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December 14, 2012 12:16 PM “Settling” For Kerry?

By Ed Kilgore

It’s a bit of an irony that the long-time front-runner to become Secretary of State—and actually, the front-runner for the job in 2008 had not Hillary Clinton decided to take it—John Kerry, will now be inevitably perceived as someone Obama “settled” for after Susan Rice’s withdrawal from consideration. Aside from his political prominence, and his current position as chairman of the Senate Foreign Relations Committee, this is the gig his entire career seems to have pointed towards. And particularly after the Republican freakout over Rice, the odds of his fellow-senators giving him an unusually hard time in the confirmation process are low (though Wingnut World will undoubtedly be full of talk about “global tests.”)

But how good a Secretary of State would he be? In a very positive assessment today, WaPo’s David Ignatius makes this observation:

While Kerry sometimes comes across as stiff, he’s surprisingly willing to challenge conventional wisdom, especially about engaging America’s adversaries. This unlikely contrarian streak would be an advantage, especially because it’s so well disguised: With his stolid demeanor, Kerry would find it easier to take diplomatic chances than other potential nominees, especially the younger, less experienced Rice.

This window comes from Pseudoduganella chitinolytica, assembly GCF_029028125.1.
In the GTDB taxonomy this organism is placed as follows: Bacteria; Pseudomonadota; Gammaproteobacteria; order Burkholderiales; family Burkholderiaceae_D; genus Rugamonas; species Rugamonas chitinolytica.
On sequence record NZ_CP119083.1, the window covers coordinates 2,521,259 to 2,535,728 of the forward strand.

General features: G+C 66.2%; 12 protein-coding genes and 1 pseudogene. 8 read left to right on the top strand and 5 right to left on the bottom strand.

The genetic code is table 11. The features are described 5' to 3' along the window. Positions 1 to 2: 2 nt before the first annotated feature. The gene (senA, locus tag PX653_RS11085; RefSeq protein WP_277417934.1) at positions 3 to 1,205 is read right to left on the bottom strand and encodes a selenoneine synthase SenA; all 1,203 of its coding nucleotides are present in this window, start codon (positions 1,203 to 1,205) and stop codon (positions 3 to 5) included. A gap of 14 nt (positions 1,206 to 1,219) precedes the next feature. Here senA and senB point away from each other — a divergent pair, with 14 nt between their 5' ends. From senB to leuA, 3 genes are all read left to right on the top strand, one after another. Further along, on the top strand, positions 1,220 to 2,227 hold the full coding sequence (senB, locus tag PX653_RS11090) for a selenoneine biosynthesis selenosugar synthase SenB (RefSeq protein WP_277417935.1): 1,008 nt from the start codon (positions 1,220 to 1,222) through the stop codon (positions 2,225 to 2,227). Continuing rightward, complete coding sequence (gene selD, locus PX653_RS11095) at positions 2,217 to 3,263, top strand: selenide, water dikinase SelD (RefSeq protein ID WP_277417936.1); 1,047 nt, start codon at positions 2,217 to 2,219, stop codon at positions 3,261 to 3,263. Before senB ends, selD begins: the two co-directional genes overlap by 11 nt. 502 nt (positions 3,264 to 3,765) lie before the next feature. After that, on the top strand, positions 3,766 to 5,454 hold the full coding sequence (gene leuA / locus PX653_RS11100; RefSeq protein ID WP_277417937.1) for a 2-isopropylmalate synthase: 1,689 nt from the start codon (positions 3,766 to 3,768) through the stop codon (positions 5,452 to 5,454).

Now as someone who was peripherally in his orbit during the 2004 campaign, I’m not very objective about Kerry, but I must say this particular Ignatius argument comports well with my own observations. When Kerry “went to school” on a topic—I observed this first-hand on climate change—he was an absolute sponge for new information and often sought out people spurned by the “experts.” He would not, of course, be setting U.S. Foreign Policy as Secretary of State, and in fact Susan Rice could wind up with greater influence if she is moved, as is considered possible, to the White House itself. But Kerry has the tools to be an outstanding Secretary of State, and perhaps the perception that he’s someone the president “settled for” may keep him as productively busy as his predecessor.